Friday, December 16, 2011


The worst you can say about this collection is that it's not a proper album.  Assembled from a variety of different sources, it's basically a grab-bag of styles and moods that WInehouse chose to explore over her brief career.  Everything from old standards to hip-hop, girl group pop to bossa nova.  Some go back to her two proper records, others were scheduled for the much-promised and never properly started third.  Then there's the duet with Tony Bennett, Body And Soul, her last recording session, from March of this year.

It's always worrisome when producers take raw materials, in this case vocals, build the tracks posthumously.  But since that's pretty much what her producers did anyway, you can't argue that they are over their bounds.  Winehouse sang, they added.  In fact, she had never met many of the musicians and voices on Frank until after the disc came out, such was the way Mark Ronson put it together.  So, away they went.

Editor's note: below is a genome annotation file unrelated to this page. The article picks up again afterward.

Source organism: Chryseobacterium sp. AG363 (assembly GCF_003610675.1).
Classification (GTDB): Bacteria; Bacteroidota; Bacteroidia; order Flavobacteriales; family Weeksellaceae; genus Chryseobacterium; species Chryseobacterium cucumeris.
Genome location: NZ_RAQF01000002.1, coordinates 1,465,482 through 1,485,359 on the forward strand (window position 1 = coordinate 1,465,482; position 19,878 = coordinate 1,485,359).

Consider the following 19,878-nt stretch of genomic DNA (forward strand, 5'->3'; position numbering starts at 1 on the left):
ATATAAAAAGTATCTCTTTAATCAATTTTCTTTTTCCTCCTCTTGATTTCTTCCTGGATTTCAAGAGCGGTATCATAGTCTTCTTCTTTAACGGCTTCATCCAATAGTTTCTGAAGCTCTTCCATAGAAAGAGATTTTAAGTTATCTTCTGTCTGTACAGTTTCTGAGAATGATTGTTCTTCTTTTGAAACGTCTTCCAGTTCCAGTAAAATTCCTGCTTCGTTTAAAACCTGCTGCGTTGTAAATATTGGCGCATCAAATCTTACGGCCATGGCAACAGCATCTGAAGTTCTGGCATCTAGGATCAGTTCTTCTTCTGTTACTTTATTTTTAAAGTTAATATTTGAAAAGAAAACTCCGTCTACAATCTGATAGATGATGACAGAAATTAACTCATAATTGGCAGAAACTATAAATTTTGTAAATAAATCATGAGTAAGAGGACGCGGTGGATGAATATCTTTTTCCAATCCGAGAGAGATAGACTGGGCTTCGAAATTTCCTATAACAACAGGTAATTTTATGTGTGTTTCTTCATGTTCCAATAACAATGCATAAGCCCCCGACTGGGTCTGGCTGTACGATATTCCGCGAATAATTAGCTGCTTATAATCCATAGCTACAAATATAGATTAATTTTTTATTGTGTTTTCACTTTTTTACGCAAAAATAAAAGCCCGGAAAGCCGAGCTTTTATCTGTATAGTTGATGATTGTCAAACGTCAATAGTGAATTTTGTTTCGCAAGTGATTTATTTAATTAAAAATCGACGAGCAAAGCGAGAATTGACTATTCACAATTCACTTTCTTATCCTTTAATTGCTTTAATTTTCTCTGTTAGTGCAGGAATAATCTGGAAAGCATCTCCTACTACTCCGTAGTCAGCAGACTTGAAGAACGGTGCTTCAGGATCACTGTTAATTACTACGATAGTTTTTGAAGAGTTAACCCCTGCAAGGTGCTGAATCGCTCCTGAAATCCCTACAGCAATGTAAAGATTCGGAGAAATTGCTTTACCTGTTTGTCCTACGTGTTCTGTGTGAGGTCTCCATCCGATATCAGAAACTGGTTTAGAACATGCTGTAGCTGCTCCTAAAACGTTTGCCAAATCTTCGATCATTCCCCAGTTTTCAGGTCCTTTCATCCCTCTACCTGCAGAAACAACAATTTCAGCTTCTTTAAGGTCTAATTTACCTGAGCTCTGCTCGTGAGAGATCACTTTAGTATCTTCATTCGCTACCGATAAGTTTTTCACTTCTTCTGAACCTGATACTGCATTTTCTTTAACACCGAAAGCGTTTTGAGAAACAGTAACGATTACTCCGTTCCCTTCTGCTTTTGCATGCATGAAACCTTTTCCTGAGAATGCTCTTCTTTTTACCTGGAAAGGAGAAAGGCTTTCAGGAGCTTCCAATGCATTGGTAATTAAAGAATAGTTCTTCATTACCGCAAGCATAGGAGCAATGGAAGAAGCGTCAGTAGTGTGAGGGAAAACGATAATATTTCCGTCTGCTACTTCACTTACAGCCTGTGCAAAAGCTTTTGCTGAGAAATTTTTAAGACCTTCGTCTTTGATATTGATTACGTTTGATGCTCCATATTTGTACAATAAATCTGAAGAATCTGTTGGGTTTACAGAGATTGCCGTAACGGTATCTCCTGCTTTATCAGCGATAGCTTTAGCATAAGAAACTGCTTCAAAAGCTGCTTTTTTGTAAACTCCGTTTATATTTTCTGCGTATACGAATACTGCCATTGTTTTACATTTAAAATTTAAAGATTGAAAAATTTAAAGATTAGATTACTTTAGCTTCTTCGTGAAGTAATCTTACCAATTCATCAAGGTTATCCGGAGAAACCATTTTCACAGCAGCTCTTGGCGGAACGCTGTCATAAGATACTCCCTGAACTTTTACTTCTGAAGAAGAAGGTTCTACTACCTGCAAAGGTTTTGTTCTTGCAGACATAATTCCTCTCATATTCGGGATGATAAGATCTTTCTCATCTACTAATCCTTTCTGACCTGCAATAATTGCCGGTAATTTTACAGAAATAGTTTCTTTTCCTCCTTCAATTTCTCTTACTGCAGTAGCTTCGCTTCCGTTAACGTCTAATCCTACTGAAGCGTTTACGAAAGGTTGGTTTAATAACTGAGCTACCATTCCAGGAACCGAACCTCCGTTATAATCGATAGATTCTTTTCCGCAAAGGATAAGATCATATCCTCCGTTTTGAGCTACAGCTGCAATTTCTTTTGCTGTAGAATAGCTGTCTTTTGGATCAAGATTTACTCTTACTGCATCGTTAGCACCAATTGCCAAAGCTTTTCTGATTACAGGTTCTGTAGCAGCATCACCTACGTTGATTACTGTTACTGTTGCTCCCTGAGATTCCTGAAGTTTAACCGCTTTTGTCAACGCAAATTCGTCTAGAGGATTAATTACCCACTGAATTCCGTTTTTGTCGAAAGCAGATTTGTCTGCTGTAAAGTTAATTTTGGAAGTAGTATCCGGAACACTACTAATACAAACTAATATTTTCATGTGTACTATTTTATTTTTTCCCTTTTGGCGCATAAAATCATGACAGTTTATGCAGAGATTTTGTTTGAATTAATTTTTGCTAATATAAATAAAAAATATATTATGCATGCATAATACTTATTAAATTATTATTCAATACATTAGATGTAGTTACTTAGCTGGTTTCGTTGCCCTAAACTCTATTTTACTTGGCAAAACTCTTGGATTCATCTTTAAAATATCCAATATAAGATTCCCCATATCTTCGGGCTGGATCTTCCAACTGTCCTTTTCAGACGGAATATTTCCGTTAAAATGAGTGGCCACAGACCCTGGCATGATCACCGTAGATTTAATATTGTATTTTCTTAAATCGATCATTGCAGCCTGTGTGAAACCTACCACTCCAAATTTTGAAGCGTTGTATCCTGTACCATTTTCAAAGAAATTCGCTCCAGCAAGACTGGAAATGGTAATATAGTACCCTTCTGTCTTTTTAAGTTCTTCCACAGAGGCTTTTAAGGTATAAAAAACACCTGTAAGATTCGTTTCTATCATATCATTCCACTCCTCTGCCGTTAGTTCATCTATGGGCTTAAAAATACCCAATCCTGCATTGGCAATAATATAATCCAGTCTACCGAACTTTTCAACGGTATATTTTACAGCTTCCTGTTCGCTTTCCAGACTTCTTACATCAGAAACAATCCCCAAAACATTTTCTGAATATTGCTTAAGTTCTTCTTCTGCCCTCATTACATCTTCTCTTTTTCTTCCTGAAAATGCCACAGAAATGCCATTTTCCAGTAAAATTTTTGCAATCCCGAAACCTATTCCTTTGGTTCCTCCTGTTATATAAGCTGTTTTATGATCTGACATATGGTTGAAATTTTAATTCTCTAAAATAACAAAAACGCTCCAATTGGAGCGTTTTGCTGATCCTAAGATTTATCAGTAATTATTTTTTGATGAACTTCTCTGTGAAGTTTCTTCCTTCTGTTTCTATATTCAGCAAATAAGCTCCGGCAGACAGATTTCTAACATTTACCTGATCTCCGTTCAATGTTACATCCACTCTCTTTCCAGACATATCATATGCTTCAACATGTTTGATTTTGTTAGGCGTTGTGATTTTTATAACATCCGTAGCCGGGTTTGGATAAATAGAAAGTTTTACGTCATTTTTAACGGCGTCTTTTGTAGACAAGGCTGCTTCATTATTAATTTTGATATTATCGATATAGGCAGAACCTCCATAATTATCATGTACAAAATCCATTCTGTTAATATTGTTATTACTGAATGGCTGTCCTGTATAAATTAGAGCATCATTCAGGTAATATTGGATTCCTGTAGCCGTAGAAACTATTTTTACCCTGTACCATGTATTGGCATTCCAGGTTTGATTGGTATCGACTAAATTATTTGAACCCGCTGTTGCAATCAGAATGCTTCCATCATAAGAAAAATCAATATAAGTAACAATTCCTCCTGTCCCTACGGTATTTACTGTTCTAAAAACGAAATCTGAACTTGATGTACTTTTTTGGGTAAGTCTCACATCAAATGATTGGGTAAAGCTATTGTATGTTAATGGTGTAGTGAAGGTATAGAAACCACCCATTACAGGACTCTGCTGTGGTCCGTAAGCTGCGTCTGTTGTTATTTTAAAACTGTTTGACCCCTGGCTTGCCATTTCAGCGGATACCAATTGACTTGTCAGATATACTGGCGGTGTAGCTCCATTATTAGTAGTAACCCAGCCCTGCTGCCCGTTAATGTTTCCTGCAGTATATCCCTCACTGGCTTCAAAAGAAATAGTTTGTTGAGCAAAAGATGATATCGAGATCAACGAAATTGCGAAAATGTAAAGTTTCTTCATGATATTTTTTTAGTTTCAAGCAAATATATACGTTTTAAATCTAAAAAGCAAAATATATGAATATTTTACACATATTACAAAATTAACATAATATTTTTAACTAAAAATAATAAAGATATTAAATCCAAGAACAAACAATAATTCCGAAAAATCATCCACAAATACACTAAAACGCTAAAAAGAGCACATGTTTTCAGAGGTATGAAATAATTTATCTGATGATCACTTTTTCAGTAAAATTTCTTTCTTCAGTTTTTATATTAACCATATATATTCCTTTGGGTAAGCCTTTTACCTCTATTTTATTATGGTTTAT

While not being a regular, cohesive disc, these are worthy cuts all.  Of course, it's her voice.  Like Aretha in her heyday, Winehouse had the ability to make everything ring, seemingly effortlessly.  She was a true singer, using her voice as an instrument, delivering both a tremendous performance and defining the mood.  When you find out that many of these tracks were the alternates, the discards in the pile, left aside for other arrangements, its hard to figure out why.  Highlights include a dramatic and very different arrangement of Will You Still Love Me Tomorrow? that makes a mockery of the original, the new Between The Cheats, which surely would have been a highlight of a third disc, and Half Time, dropped from the Frank album, but clearly no lesser number.  This is the rare disc to come out after an early death that enhances an artist's legacy.

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